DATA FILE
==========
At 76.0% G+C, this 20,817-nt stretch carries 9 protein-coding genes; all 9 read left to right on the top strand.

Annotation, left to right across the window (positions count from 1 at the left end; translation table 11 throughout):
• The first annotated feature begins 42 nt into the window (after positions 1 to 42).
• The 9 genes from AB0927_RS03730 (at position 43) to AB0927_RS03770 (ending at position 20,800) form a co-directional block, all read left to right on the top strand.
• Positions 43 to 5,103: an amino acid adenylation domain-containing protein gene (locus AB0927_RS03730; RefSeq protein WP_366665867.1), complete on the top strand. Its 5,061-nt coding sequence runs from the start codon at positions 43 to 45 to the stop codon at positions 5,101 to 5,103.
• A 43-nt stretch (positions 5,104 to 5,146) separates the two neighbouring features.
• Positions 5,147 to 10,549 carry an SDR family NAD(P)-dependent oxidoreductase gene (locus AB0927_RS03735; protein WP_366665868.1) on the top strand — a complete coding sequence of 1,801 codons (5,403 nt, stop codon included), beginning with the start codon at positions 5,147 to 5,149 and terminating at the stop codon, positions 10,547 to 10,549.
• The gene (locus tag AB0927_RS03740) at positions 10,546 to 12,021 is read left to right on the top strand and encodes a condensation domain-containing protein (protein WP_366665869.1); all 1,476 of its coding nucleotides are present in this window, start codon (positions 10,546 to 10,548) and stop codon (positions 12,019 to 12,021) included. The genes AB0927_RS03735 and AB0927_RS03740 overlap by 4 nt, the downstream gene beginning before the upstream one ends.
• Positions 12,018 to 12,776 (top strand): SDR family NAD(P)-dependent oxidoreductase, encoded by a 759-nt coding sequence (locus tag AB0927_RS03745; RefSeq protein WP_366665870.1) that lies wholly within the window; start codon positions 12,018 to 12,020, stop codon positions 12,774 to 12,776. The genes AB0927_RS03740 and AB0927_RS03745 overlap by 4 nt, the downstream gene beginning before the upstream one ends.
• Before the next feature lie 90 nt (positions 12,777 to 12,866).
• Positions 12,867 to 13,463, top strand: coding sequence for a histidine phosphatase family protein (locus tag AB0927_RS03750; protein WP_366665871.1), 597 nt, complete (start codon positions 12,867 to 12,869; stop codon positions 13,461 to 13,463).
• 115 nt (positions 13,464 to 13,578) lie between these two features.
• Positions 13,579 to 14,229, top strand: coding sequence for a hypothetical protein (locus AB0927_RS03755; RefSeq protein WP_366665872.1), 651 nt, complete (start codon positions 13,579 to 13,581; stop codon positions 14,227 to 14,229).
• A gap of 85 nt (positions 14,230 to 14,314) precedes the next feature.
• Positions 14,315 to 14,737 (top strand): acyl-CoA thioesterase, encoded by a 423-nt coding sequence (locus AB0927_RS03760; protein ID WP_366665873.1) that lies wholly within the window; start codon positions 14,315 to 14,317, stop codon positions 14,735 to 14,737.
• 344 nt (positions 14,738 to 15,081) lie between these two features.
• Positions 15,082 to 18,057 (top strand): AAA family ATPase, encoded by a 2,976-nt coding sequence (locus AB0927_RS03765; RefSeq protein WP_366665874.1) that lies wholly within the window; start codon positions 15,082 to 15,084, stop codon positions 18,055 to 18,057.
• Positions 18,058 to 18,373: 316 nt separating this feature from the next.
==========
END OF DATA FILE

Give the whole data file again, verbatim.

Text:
At 76.0% G+C, this 20,817-nt stretch carries 9 protein-coding genes; all 9 read left to right on the top strand.

Annotation, left to right across the window (positions count from 1 at the left end; translation table 11 throughout):
• The first annotated feature begins 42 nt into the window (after positions 1 to 42).
• The 9 genes from AB0927_RS03730 (at position 43) to AB0927_RS03770 (ending at position 20,800) form a co-directional block, all read left to right on the top strand.
• Positions 43 to 5,103: an amino acid adenylation domain-containing protein gene (locus AB0927_RS03730; RefSeq protein WP_366665867.1), complete on the top strand. Its 5,061-nt coding sequence runs from the start codon at positions 43 to 45 to the stop codon at positions 5,101 to 5,103.
• A 43-nt stretch (positions 5,104 to 5,146) separates the two neighbouring features.
• Positions 5,147 to 10,549 carry an SDR family NAD(P)-dependent oxidoreductase gene (locus AB0927_RS03735; protein WP_366665868.1) on the top strand — a complete coding sequence of 1,801 codons (5,403 nt, stop codon included), beginning with the start codon at positions 5,147 to 5,149 and terminating at the stop codon, positions 10,547 to 10,549.
• The gene (locus tag AB0927_RS03740) at positions 10,546 to 12,021 is read left to right on the top strand and encodes a condensation domain-containing protein (protein WP_366665869.1); all 1,476 of its coding nucleotides are present in this window, start codon (positions 10,546 to 10,548) and stop codon (positions 12,019 to 12,021) included. The genes AB0927_RS03735 and AB0927_RS03740 overlap by 4 nt, the downstream gene beginning before the upstream one ends.
• Positions 12,018 to 12,776 (top strand): SDR family NAD(P)-dependent oxidoreductase, encoded by a 759-nt coding sequence (locus tag AB0927_RS03745; RefSeq protein WP_366665870.1) that lies wholly within the window; start codon positions 12,018 to 12,020, stop codon positions 12,774 to 12,776. The genes AB0927_RS03740 and AB0927_RS03745 overlap by 4 nt, the downstream gene beginning before the upstream one ends.
• Before the next feature lie 90 nt (positions 12,777 to 12,866).
• Positions 12,867 to 13,463, top strand: coding sequence for a histidine phosphatase family protein (locus tag AB0927_RS03750; protein WP_366665871.1), 597 nt, complete (start codon positions 12,867 to 12,869; stop codon positions 13,461 to 13,463).
• 115 nt (positions 13,464 to 13,578) lie between these two features.
• Positions 13,579 to 14,229, top strand: coding sequence for a hypothetical protein (locus AB0927_RS03755; RefSeq protein WP_366665872.1), 651 nt, complete (start codon positions 13,579 to 13,581; stop codon positions 14,227 to 14,229).
• A gap of 85 nt (positions 14,230 to 14,314) precedes the next feature.
• Positions 14,315 to 14,737 (top strand): acyl-CoA thioesterase, encoded by a 423-nt coding sequence (locus AB0927_RS03760; protein ID WP_366665873.1) that lies wholly within the window; start codon positions 14,315 to 14,317, stop codon positions 14,735 to 14,737.
• 344 nt (positions 14,738 to 15,081) lie between these two features.
• Positions 15,082 to 18,057 (top strand): AAA family ATPase, encoded by a 2,976-nt coding sequence (locus AB0927_RS03765; RefSeq protein WP_366665874.1) that lies wholly within the window; start codon positions 15,082 to 15,084, stop codon positions 18,055 to 18,057.
• Positions 18,058 to 18,373: 316 nt separating this feature from the next.